Q&A with Peter Newman — author of THE VAGRANT

Peter Newman answers a few questions about his new epic fantasy novel The Vagrant, available now.

Q. Worldbuilding is incredibly important to epic fantasy like The Vagrant. How did you go about mapping out the landscapes (and seascapes)? Did you build the world to fit The Vagrant or did you create The Vagrant to live in this world?

In broad terms, the Vagrant and the world arrived as a package, fully formed. He was very clearly defined in my mind from the start, as was New Horizon, the Shining City and various things to do with the infernals. Everything else I excavated as I went. It was a strange writing experience, actually. I always knew where I was headed but were lots of parts I had to slow down to feel my way through. I knew what was right when I saw it on the page but sometimes it took a few tries (and a long time!) to find.

Q. Your protagonist, the Vagrant, never speaks a word. What made you take on such a demanding writing challenge, especially in your debut novel?

In previous manuscripts I’d become over reliant on dialogue, and this forced me away from that. I didn’t realise I was writing a novel at first but the world kept pulling at me, and growing. In fact, I was a good twenty five thousand words down before I realised I was actually writing a novel! As for the challenge, there were certainly times I wished I’d picked something easier. Having said that, I didn’t think about it in terms of making things hard for myself, it was just the story I wanted to tell.

Q. The Vagrant lives in a very grim world but his traveling companions, a baby and a goat, bring comic relief at times. Can you talk about how they impact the Vagrant’s dark demeanor and the overall story?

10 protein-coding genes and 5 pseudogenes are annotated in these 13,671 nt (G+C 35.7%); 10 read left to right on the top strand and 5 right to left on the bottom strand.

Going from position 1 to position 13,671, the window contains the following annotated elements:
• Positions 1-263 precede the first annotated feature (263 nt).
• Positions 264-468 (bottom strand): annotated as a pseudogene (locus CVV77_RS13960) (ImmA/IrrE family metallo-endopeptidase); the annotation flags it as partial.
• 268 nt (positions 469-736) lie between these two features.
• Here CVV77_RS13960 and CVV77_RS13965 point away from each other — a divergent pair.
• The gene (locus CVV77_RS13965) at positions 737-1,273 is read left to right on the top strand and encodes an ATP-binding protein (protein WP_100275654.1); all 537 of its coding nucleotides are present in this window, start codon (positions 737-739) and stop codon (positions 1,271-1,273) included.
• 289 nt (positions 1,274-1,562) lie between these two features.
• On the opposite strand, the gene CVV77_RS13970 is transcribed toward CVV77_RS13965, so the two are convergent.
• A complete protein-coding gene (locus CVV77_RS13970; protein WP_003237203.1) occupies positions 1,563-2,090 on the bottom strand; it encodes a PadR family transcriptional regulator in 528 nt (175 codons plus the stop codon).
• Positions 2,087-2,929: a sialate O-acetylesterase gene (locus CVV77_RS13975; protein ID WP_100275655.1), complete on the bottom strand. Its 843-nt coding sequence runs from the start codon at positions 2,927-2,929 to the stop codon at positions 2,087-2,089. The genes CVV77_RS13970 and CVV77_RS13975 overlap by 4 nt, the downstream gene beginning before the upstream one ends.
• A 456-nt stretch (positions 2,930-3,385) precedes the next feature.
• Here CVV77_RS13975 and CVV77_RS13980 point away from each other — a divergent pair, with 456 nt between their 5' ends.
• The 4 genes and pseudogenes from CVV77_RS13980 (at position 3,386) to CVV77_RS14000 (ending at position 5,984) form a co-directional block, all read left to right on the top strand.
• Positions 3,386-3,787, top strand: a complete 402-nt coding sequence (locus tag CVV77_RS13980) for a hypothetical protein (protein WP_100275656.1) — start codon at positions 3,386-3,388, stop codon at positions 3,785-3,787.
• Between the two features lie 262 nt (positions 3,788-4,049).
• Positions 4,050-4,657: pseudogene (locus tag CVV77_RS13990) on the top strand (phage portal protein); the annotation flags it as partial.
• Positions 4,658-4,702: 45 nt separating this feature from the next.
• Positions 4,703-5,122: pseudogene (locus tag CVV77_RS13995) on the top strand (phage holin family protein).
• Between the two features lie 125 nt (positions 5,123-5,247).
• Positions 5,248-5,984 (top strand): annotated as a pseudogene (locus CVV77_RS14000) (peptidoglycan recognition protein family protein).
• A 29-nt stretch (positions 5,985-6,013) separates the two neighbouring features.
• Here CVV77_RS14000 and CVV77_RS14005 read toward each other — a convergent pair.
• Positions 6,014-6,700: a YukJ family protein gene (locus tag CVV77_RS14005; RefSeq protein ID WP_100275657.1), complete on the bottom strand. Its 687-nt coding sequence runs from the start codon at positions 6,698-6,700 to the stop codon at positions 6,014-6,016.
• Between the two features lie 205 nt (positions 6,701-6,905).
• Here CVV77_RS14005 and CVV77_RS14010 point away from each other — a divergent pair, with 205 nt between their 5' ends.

I think it’s important to vary the tone, and the baby and the goat allow me to show other sides to the characters too.

The baby is an essential part of the story, bringing tension in the scenes where it’s under threat, moments of humour and, above all, hope. Also, we don’t get enough babies in SFF stories.

The thing with the goat is that she doesn’t really like the Vagrant all that much, and she certainly doesn’t care for his troubles. It doesn’t matter how nobly the Vagrant is behaving or how high the stakes are, the goat will give him just as hard a time, bringing him and the reader back down to earth. The goat is also stubborn, allowing her to survive and thrive in a climate where the human characters (who tend to worry about things like the bigger picture and what will happen tomorrow) struggle.

Q. When you began to realize you would be a writer, was it always going to be SFF? What/who were your influences in the genre?

I think I was always going to start somewhere on the SFF spectrum, it’s where I feel most comfortable. Growing up, my influences were varied and, with the caveat that I’ll have missed off hundreds of things, the following have all had an impact on my fragile little mind: a lifetime of playing RPG’s (White Wolf’s Vampire: the Masquerade, Amber, Dungeons & Dragons,Warhammer Fantasy Roleplay, various superhero rpgs), reading books (Zelazny’s Chronicle’s of Amber, Gaiman’s Sandman, Weis and Hickman’s Dragonlance stories, and China Miéville’sPerdido Street Station to name a few), and playing computer games (I could write a long, long list but will stick with Final Fantasy 7, Planescape: Torment, and Mass Effect for now).

Say hello to Peter on Twitter @runpetewrite and on his website runpetewrite.com, and order a copy of The Vagrant today.

About The Vagrant

Mad Max meets The Gunslinger and The Book of Eli in this tremendous debut from Peter Newman.

“A must-read” –SciFiNow

The Vagrant is his name. He has no other.

Friendless and alone he walks across a desolate, war-torn landscape. As each day passes the world tumbles further into depravity, bent and twisted by the new order, corrupted by the Usurper, the enemy, and his infernal horde.

His purpose is to reach the Shining City, last bastion of the human race, and deliver the only weapon that may make a difference in the ongoing war.

What little hope remains is dying. Abandoned by its leader, The Seven, and its heroes, The Seraph Knights, the last defenses of a once great civilization are crumbling into dust. But the Shining City is far away and the world is a very dangerous place…

Riveting, powerful, and gritty, The Vagrant blends epic world-building and addictive adventure into a post-apocalyptic masterpiece.

This post originally appeared on the Harper Voyager blog